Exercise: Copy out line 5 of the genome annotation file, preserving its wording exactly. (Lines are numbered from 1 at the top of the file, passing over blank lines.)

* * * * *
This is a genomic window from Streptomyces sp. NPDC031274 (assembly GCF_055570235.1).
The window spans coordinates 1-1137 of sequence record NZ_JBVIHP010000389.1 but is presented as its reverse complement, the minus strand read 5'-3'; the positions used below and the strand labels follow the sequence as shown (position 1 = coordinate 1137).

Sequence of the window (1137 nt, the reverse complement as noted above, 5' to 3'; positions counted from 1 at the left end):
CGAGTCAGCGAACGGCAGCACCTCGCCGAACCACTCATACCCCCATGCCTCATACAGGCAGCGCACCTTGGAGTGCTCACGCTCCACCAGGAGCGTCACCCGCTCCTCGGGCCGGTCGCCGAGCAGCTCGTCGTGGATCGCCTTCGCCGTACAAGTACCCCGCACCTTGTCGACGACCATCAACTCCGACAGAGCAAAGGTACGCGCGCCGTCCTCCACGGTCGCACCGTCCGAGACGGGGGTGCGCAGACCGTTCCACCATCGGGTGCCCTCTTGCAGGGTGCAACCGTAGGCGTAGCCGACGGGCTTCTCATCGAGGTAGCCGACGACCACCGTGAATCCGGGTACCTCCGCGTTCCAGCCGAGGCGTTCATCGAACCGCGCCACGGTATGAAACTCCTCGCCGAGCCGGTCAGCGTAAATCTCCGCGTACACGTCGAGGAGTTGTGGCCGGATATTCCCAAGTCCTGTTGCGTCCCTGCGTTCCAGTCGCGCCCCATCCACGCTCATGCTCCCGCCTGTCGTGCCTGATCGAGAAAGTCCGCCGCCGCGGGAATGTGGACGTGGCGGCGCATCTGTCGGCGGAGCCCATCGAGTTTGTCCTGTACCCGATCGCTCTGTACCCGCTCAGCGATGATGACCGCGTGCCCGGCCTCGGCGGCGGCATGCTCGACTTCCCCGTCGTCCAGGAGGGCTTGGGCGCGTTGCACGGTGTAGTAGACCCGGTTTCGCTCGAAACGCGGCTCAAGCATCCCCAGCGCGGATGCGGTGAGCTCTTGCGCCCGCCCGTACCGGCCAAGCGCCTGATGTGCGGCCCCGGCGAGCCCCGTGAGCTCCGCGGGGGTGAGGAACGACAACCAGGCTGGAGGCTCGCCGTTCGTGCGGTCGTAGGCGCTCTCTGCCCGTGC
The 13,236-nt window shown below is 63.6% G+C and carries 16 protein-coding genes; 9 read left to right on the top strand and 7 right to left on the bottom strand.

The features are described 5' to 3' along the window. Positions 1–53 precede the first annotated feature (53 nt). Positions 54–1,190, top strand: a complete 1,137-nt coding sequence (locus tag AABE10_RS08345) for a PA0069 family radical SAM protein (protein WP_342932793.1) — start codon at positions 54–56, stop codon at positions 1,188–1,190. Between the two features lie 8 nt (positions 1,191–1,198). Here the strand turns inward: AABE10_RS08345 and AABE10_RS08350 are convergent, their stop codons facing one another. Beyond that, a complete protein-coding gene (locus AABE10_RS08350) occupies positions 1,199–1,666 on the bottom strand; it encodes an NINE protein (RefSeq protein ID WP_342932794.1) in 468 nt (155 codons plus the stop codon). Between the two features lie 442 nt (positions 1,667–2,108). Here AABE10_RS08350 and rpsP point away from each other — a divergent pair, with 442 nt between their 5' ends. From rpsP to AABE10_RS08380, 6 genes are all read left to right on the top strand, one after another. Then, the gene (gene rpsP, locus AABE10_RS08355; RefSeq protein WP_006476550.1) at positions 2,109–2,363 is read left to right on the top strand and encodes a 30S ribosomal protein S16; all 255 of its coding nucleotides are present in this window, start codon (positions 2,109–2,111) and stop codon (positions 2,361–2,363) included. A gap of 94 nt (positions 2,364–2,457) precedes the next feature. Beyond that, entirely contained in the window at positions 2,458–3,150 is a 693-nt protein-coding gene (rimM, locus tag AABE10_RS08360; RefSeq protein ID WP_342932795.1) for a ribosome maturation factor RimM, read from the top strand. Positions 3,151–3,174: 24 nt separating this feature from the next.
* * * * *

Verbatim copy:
The 13,236-nt window shown below is 63.6% G+C and carries 16 protein-coding genes; 9 read left to right on the top strand and 7 right to left on the bottom strand.